La dolce vita
Growing up as a Roman Catholic in Brisbane in the 1940s, I knew that the Holy Father lived in Roma, which, aged about seven, I located on a map of southern Queensland. I thereupon resolved to visit the pope when I was old enough to leave home. Fifty years passed before I got there, last November.

One reason for my delay was the appreciation that Rome was too important just to drop by for a long weekend. Although I set aside a month for looking, listening and licking gelati, I was well aware that I still would do no more than scratch the surface. What I did not expect were glimpses of Canberra.

Just beyond Piazza del Popolo is the Museo Hendrik Christian Andersen, the residential studio that the Norwegian expatriate sculptor and painter built in 1925 to house the monumental figures for his “world city”, an ideal he had proclaimed in 1913 when he founded the World Conscience Society. The museum displays the plans that Andersen drew for his racist utopia and his sculptures in the Classical style fashionable with dictators. His glorification of the Caucasian nudes would have thrilled Percy Grainger and Normal Lindsay.

The date of Andersen’s dream city brought to mind that Walter Burley Griffin and Marion Mahony had been simultaneously applying their Theosophical notions to the design of our national capital. How many more unbuilt Canberras are there from that era? How many of them were inspired by dreams of harmony just as the civilization that Andersen accepted as racially superior was about to lunge into two world wars and totalitarianism?

Mussolini had offered to build Anderson’s Utopia west of Rome, near the Mediterranean port of Ostia. The closest the fascists came to fulfilling this promise was in 1938 when they inaugurated the site for the Exposition Universale di Roma, scheduled for 1942. War put paid to that development until the 1950s when E.U.R. (pronounced ay-oor) became a satellite city, with government offices, museums, a convention center and expensive apartments.

Tramping through the grid of highways that maroon the buildings in de Chiroco-like expanses made me reflect how lucky we had been to get Canberra, and not a Modernist attempt to square the circle. Even the commercial excesses of the past fifteen years have not attempted to straighten the eccentric shape, or clear-fell the trees that do their best to hide the horrors that architects and planners continue to impose on us. Anyone who thinks Canberra soulless has not seen E.U.R.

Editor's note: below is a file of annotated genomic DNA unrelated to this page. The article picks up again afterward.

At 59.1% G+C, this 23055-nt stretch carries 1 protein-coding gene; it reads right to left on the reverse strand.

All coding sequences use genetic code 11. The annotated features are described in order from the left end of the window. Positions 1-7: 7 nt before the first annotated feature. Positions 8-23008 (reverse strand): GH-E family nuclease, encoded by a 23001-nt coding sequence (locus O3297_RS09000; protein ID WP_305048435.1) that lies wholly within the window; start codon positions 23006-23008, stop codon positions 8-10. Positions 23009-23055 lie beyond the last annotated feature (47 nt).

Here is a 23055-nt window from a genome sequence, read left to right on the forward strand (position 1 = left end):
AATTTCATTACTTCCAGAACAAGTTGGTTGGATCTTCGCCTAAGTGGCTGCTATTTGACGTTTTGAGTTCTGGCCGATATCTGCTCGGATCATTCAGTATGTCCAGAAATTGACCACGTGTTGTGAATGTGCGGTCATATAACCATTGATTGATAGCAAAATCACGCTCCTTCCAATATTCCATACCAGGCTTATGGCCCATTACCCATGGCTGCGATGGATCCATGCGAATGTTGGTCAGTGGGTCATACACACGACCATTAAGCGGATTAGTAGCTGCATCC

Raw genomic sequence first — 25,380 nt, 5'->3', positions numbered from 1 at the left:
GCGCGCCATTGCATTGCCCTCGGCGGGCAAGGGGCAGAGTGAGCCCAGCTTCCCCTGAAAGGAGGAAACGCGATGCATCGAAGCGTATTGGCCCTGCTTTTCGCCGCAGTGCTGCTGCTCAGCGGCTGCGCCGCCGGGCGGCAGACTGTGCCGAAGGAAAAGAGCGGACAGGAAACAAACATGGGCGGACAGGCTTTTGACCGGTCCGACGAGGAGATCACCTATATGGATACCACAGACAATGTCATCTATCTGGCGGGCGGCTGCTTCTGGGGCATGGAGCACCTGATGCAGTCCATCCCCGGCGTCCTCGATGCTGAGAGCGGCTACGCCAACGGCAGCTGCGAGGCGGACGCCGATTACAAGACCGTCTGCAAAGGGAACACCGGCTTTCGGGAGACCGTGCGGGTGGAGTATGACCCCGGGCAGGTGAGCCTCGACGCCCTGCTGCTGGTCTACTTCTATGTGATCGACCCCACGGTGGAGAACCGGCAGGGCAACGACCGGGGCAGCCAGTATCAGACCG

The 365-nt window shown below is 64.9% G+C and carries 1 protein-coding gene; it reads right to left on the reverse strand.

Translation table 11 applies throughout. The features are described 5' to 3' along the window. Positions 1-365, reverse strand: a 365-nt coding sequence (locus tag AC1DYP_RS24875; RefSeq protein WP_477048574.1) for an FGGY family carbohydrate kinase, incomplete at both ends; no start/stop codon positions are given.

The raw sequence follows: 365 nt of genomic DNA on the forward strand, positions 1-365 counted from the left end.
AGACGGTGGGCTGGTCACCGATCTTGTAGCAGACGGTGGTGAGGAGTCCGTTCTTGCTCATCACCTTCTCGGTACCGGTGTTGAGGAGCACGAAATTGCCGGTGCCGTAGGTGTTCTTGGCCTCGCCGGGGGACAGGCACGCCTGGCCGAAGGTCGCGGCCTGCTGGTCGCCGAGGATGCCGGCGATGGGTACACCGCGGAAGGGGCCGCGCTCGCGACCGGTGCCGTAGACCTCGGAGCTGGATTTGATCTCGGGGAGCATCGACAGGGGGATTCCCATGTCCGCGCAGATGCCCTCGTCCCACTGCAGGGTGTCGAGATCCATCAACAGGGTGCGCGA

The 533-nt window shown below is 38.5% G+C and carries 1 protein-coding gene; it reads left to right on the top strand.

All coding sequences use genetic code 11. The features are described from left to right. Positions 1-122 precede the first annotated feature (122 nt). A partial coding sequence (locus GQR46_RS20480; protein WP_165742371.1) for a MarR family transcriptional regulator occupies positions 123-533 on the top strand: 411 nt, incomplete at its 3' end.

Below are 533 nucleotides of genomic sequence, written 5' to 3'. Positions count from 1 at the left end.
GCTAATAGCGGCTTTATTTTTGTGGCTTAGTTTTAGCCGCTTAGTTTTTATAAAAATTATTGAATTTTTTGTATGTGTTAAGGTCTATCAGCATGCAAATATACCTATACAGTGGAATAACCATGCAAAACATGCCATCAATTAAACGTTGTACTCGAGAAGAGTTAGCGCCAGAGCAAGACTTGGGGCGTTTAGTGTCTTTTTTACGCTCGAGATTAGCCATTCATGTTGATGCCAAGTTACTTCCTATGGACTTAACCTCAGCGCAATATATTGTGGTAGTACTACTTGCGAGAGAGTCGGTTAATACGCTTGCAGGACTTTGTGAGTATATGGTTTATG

Because so much of my life in Canberra revolves around the National Library I wanted to test the services at the refurbished and upgraded Biblioteca Nationale Centrale, completed in 2001. A chance to see Claudia Cardinalle star in Pirandello’s Come tu mi vuoi (As You Desire Me) provided the reason to be more than a tourist because I needed an English translation to have a better idea of the plot. The building is undistinguished from the outside but the interior is a fine example of how function should determine form, so different from our faux Greek temple.

In Rome, more than six million items are divided into subject areas, branching off from a long passage which houses the catalogues and reference material. Each section has its own specialist staff and reading rooms so that users deal with experts, not clerical assistants. Entry is restricted to adults and so, unlike our National Library, its shrinking resources are not diverted into pretending to be a suburban public library. Although the complex includes a bookshop, the Biblioteca Nationale does not pretend to be a tourist attraction. Its café is for readers, unlike the expensive elegance that blights the NLA. Rome revived my belief that the NLA should promote itself, not by wasteful PR exercises, but by demonstrating how a research library can express a national culture.